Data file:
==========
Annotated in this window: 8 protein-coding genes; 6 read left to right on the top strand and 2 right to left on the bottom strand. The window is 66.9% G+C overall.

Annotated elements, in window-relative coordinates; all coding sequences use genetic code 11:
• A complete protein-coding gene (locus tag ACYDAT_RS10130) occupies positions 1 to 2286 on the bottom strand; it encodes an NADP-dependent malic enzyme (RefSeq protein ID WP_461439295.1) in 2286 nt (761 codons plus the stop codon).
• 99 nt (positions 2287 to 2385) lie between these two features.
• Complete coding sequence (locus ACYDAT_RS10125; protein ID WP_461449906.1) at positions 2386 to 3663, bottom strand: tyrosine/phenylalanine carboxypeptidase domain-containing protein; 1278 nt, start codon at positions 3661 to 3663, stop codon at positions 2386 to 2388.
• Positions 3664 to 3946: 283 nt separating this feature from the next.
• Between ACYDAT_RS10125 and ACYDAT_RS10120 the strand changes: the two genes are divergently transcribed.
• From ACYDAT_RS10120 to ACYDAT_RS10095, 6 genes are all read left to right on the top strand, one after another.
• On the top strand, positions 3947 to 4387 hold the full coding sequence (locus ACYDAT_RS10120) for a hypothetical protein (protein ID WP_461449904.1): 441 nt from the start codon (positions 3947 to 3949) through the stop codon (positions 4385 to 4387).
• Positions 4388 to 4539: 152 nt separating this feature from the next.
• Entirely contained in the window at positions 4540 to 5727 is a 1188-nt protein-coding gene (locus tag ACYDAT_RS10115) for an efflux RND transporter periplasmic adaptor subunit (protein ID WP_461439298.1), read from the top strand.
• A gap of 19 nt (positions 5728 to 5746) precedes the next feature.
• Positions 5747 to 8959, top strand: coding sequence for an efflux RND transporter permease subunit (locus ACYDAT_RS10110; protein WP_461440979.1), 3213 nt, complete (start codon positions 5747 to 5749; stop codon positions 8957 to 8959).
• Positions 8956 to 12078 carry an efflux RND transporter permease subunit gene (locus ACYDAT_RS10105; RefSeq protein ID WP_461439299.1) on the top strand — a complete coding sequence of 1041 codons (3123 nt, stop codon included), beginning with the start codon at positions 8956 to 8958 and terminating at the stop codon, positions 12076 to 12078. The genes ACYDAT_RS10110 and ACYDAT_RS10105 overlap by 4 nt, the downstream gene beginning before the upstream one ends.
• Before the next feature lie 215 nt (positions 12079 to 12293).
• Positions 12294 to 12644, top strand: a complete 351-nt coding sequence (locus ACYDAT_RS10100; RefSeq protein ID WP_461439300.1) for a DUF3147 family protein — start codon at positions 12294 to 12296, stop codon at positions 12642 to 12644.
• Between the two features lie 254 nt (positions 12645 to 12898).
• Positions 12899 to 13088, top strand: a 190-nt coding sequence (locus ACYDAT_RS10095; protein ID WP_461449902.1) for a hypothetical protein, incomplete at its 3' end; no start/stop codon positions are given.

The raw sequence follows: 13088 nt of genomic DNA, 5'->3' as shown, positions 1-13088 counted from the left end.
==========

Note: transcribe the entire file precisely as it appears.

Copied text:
Annotated in this window: 8 protein-coding genes; 6 read left to right on the top strand and 2 right to left on the bottom strand. The window is 66.9% G+C overall.

Annotated elements, in window-relative coordinates; all coding sequences use genetic code 11:
• A complete protein-coding gene (locus tag ACYDAT_RS10130) occupies positions 1 to 2286 on the bottom strand; it encodes an NADP-dependent malic enzyme (RefSeq protein ID WP_461439295.1) in 2286 nt (761 codons plus the stop codon).
• 99 nt (positions 2287 to 2385) lie between these two features.
• Complete coding sequence (locus ACYDAT_RS10125; protein ID WP_461449906.1) at positions 2386 to 3663, bottom strand: tyrosine/phenylalanine carboxypeptidase domain-containing protein; 1278 nt, start codon at positions 3661 to 3663, stop codon at positions 2386 to 2388.
• Positions 3664 to 3946: 283 nt separating this feature from the next.
• Between ACYDAT_RS10125 and ACYDAT_RS10120 the strand changes: the two genes are divergently transcribed.
• From ACYDAT_RS10120 to ACYDAT_RS10095, 6 genes are all read left to right on the top strand, one after another.
• On the top strand, positions 3947 to 4387 hold the full coding sequence (locus ACYDAT_RS10120) for a hypothetical protein (protein ID WP_461449904.1): 441 nt from the start codon (positions 3947 to 3949) through the stop codon (positions 4385 to 4387).
• Positions 4388 to 4539: 152 nt separating this feature from the next.
• Entirely contained in the window at positions 4540 to 5727 is a 1188-nt protein-coding gene (locus tag ACYDAT_RS10115) for an efflux RND transporter periplasmic adaptor subunit (protein ID WP_461439298.1), read from the top strand.
• A gap of 19 nt (positions 5728 to 5746) precedes the next feature.
• Positions 5747 to 8959, top strand: coding sequence for an efflux RND transporter permease subunit (locus ACYDAT_RS10110; protein WP_461440979.1), 3213 nt, complete (start codon positions 5747 to 5749; stop codon positions 8957 to 8959).
• Positions 8956 to 12078 carry an efflux RND transporter permease subunit gene (locus ACYDAT_RS10105; RefSeq protein ID WP_461439299.1) on the top strand — a complete coding sequence of 1041 codons (3123 nt, stop codon included), beginning with the start codon at positions 8956 to 8958 and terminating at the stop codon, positions 12076 to 12078. The genes ACYDAT_RS10110 and ACYDAT_RS10105 overlap by 4 nt, the downstream gene beginning before the upstream one ends.
• Before the next feature lie 215 nt (positions 12079 to 12293).
• Positions 12294 to 12644, top strand: a complete 351-nt coding sequence (locus ACYDAT_RS10100; RefSeq protein ID WP_461439300.1) for a DUF3147 family protein — start codon at positions 12294 to 12296, stop codon at positions 12642 to 12644.
• Between the two features lie 254 nt (positions 12645 to 12898).
• Positions 12899 to 13088, top strand: a 190-nt coding sequence (locus ACYDAT_RS10095; protein ID WP_461449902.1) for a hypothetical protein, incomplete at its 3' end; no start/stop codon positions are given.

The raw sequence follows: 13088 nt of genomic DNA, 5'->3' as shown, positions 1-13088 counted from the left end.